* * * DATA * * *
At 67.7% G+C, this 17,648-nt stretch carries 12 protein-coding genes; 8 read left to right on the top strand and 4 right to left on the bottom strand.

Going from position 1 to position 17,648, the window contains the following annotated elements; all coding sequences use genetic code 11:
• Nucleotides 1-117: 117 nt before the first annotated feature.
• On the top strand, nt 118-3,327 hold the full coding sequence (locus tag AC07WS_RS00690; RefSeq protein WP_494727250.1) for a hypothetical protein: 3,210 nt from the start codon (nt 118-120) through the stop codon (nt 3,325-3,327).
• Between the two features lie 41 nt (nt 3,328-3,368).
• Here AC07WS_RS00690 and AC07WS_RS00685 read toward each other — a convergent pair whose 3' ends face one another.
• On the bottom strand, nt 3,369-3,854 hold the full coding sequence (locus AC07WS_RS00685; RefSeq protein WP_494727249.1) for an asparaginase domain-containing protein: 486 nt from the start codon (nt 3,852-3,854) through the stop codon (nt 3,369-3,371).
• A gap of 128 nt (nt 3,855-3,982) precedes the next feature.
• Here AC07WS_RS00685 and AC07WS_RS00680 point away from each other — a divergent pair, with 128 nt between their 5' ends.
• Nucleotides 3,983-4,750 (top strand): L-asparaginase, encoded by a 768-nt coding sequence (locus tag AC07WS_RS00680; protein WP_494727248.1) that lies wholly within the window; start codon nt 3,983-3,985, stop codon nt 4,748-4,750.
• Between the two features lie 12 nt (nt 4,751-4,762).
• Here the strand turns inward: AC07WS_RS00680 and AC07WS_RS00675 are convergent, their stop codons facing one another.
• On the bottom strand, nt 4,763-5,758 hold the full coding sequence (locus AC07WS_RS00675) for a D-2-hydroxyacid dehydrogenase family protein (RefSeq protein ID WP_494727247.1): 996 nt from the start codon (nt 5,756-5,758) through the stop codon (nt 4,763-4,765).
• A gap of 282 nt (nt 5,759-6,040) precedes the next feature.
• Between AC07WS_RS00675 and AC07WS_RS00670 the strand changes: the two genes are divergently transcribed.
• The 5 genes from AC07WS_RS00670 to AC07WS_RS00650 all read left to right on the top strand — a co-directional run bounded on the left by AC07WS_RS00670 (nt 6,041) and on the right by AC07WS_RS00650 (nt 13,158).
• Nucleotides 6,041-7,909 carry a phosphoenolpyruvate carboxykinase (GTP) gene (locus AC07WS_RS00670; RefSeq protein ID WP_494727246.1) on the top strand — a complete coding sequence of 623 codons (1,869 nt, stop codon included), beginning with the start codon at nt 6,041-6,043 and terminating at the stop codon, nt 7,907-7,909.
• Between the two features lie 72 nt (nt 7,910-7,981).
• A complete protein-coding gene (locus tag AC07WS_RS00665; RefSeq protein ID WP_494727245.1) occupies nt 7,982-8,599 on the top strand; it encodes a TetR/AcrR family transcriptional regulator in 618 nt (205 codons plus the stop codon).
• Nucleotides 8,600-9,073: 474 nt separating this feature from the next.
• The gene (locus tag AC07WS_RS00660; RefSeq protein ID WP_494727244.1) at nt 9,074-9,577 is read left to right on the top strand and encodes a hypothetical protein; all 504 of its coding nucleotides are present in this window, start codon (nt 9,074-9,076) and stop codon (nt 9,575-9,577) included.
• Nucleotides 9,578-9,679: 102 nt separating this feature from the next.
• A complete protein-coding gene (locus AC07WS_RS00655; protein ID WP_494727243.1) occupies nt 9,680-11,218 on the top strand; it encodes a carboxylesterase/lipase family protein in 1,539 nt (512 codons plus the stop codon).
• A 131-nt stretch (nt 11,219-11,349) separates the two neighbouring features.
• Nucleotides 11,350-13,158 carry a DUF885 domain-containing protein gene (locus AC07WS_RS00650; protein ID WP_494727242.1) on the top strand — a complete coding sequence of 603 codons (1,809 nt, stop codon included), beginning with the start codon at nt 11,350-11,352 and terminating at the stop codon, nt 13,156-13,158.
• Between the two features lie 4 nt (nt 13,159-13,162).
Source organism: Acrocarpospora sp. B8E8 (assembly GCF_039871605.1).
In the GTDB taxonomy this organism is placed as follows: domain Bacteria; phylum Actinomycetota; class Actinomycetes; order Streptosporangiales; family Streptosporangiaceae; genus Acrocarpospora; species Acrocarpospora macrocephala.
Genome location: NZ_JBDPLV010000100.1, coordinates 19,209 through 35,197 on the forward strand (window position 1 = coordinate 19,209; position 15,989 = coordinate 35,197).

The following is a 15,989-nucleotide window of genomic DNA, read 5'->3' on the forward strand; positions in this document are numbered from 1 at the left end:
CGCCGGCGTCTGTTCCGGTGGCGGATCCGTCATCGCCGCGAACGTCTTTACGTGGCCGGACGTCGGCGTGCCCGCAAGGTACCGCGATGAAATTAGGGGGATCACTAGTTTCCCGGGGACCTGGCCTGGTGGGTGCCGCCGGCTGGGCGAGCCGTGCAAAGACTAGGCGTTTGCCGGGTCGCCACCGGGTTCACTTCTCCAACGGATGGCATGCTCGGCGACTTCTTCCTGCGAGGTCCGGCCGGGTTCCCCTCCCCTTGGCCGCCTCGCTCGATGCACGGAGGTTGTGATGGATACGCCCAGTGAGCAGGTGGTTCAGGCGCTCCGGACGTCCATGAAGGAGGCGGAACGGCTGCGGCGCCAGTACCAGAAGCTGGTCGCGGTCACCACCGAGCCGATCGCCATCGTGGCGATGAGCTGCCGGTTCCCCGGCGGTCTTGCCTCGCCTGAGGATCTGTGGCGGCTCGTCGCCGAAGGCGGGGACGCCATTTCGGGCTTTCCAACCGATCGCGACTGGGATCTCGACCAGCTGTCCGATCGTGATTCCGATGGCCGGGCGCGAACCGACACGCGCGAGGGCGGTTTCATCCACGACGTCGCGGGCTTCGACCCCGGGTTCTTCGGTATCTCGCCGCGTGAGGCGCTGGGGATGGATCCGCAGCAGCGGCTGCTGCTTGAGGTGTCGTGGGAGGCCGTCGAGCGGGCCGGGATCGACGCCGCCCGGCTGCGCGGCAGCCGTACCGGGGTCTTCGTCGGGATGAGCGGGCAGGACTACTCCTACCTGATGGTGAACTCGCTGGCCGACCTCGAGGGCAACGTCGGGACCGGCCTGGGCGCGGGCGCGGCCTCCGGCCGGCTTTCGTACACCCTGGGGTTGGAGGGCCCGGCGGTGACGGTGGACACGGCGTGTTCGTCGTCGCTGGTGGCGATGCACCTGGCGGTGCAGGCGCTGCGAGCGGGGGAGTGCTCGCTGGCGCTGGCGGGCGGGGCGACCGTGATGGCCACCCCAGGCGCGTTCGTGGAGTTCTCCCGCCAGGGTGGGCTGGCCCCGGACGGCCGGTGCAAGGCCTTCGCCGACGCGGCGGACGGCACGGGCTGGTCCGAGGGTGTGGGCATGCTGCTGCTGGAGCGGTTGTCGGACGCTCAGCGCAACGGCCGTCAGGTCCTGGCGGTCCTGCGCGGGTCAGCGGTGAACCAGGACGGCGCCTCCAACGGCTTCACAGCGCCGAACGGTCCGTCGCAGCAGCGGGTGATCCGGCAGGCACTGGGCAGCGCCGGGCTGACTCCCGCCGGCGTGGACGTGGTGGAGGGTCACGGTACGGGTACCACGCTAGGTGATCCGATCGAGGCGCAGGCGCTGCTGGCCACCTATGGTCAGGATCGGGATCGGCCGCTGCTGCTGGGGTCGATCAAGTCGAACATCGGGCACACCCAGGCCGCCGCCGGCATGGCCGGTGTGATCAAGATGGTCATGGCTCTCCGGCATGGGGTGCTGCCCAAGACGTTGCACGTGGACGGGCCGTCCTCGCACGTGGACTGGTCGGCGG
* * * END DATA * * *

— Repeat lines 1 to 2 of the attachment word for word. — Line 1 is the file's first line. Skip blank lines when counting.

At 67.7% G+C, this 17,648-nt stretch carries 12 protein-coding genes; 8 read left to right on the top strand and 4 right to left on the bottom strand.

Going from position 1 to position 17,648, the window contains the following annotated elements; all coding sequences use genetic code 11: